# Task on MTV Battle of the Sexes : Obstacle course atop moving trucks

1. Jan 3, 2005

### PhysicsFan

Task on MTV "Battle of the Sexes": Obstacle course atop moving trucks

This may seem off-the-wall, but the competitive task used on tonight's installment of MTV's "Battle of the Sexes" seemed very physics-laden (this is a show that brings together former cast members from MTV shows "The Real World" and "Road Rules"). In a nutshell, the contestants had to run an obstacle course while atop a set of linked trailers, which were being pulled by a semi truck around a track at 30 miles per hour. I'll give more details on the set-up in the paragraphs below. It just seemed to me that, for you teachers out there, this could be a fruitful demo if you taped the show and discussed the task with your students; MTV replays this show frequently.

(Documents are available on the web about the "fair use" doctrine and using copyrighted materials for teaching purposes. Here is one example: http://www.nolo.com/lawcenter/ency/...1F3/catID/2EB060FE-5A4B-4D81-883B0E540CC4CB1E )

As I mentioned above, a semi truck pulled a set of three linked trailers at 30 mph. Each trailer had its own task. Contestants started atop the trailer furthest back. On this trailer, contestants had to walk or run along a fairly thin plank of wood, probably about 10-15 feet long. The key was to maintain one's balance while being pulled along at 30 mph. At first, contestants tried to walk straight along the plank, but this turned out to be virtually impossible. They then realized that three planks were present, laid flat on the platform in the shape of the letter "N." For part of the task, they could thus rest one leg on one plank and the other on another. It would seem interesting to diagram all the forces acting on the contestant at any point in time, such as the forward motion of the trucks, wind, gravity, and friction.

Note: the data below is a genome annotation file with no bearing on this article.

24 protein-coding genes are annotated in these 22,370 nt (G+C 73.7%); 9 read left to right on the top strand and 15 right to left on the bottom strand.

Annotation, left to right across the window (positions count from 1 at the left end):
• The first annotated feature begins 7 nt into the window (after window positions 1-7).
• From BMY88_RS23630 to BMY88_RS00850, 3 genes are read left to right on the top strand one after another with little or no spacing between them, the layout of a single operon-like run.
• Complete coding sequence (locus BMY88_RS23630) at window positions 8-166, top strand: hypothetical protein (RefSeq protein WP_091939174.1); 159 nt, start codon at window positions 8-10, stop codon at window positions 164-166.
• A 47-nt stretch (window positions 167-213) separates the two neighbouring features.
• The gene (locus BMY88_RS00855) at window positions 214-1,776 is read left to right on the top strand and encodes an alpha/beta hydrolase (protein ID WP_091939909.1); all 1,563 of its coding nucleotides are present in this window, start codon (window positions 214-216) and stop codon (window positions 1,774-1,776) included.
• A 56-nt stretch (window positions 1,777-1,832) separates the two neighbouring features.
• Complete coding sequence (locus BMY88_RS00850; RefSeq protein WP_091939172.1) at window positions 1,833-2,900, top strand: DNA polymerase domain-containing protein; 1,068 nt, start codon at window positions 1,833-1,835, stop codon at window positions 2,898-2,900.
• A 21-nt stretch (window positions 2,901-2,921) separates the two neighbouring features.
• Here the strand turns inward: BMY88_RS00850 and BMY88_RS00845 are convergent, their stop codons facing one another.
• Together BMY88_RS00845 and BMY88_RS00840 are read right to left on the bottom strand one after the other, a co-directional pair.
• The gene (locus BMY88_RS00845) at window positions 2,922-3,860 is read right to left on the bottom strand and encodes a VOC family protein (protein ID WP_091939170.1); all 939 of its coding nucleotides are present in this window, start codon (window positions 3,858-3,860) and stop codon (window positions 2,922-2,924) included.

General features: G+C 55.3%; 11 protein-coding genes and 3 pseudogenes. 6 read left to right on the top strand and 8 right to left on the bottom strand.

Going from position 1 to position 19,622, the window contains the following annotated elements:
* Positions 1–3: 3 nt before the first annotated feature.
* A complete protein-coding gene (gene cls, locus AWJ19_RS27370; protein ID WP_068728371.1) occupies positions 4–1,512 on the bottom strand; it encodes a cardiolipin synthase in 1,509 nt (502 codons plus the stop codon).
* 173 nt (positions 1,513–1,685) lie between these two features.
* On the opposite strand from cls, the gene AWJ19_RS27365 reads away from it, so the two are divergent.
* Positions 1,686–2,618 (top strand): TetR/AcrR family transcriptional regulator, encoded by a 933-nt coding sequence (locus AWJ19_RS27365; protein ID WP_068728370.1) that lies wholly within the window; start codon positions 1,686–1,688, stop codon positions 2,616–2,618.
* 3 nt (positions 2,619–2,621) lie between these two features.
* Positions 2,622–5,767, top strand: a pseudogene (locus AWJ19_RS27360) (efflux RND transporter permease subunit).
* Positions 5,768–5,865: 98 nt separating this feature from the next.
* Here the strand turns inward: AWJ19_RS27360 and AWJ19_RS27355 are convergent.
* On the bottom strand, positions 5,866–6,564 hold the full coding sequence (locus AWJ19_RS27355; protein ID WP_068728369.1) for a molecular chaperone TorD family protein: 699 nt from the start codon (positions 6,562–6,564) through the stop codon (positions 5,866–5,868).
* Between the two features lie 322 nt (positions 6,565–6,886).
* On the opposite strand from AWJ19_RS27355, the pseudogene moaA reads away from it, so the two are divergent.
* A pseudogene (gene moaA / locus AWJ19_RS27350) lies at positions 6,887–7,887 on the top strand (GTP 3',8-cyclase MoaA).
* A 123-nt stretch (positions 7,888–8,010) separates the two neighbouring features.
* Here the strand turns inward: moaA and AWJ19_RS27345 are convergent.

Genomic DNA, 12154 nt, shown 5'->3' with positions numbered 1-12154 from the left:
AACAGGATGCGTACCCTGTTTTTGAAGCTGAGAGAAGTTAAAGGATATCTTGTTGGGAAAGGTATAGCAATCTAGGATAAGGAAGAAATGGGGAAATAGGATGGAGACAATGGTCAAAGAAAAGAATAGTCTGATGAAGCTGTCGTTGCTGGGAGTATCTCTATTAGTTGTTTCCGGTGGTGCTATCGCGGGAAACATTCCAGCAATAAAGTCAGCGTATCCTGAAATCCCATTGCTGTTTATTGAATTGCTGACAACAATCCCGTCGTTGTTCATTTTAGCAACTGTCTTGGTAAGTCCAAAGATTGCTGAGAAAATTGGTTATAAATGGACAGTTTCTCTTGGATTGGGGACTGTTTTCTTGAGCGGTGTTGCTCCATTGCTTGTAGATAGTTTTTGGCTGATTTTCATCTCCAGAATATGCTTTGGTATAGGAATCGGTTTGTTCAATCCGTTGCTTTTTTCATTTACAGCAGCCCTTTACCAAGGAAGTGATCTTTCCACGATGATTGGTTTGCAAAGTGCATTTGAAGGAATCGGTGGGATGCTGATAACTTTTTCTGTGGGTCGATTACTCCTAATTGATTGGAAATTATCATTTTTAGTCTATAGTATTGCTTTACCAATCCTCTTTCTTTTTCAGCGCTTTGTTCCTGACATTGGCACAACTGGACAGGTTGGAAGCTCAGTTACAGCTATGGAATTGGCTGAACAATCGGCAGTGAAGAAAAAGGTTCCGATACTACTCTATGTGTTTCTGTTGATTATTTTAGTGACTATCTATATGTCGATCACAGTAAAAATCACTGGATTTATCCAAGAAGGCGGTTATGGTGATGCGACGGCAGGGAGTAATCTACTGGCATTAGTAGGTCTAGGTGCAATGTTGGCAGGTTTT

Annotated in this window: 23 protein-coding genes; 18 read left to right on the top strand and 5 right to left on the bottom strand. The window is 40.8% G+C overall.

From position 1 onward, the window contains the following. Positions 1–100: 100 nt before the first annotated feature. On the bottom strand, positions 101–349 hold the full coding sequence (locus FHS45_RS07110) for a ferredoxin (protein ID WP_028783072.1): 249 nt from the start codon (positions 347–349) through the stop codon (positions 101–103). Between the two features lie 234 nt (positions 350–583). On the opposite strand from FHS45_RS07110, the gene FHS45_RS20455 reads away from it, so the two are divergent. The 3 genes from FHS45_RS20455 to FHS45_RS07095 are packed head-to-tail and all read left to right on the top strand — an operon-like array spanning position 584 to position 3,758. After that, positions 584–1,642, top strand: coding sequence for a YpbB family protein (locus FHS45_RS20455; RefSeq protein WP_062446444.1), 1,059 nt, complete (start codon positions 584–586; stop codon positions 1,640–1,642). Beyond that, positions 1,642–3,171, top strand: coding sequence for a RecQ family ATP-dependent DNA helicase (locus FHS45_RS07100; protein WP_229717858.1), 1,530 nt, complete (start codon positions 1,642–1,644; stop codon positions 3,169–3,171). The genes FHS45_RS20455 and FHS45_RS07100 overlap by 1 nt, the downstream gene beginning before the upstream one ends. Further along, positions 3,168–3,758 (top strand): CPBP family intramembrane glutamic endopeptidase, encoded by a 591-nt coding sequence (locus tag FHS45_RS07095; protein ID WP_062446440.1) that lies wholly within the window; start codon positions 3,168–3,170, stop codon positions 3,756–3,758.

(I'm a non-physicist, doing my best to remember what I learned in college about classical mechanics . My main interest in physics is reading the writings of Brian Greene and other prominent physicists for the layperson on topics such as quantum mechanics, relativity, particle physics, string theory, and supersymmetry).

Once contestants reached the end of the plank, they had to jump ahead onto the top of the next trailer. They wore protective equipment and there were nets to catch anyone who might fall over the side. The second trailer had contestants run through some tires that had been laid out, which appeared to be nowhere near as difficult as traversing the planks had been. They then had to jump onto the third trailer (right behind the semi truck) where they had to run up and then down a see-saw, then crawl over and under a set of horizontal bars.

As I mentioned, the motor vehicles were traveling around an oval track. It was interesting to see that contestants thought it advantageous to wait for the vehicles to go around a curve, before they would resume moving ahead at certain points. Also, one contestant who was short in stature thought that his having a low center of gravity would be an asset.

If anyone's interested, the men defeated the women on cumulative time for all team members to complete the course (if one fell off at any point, he/she had to start over).

If anyone could comment on some of these points, I (and perhaps others) would enjoy seeing explanations of the various components of this activity. Perhaps in another day or so, there will be photographs of the activity on MTV's website:

http://www.mtv.com/onair/rwrr_challenge/battle_sexes2/

2. Jan 5, 2005

### PhysicsFan

MTV has just posted on its website a brief (1 minute, 30 seconds) video clip of the "obstacle course atop moving truck" task, which I described in the message above.

http://www.mtv.com/onair/rwrr_challenge/battle_sexes2/episode_guide/?episodeID=81812

Once the page comes up, you would select the video clip "Come On, Robin."

I hope some of you will take a few minutes to look at the clip and perhaps comment on the physics of the task.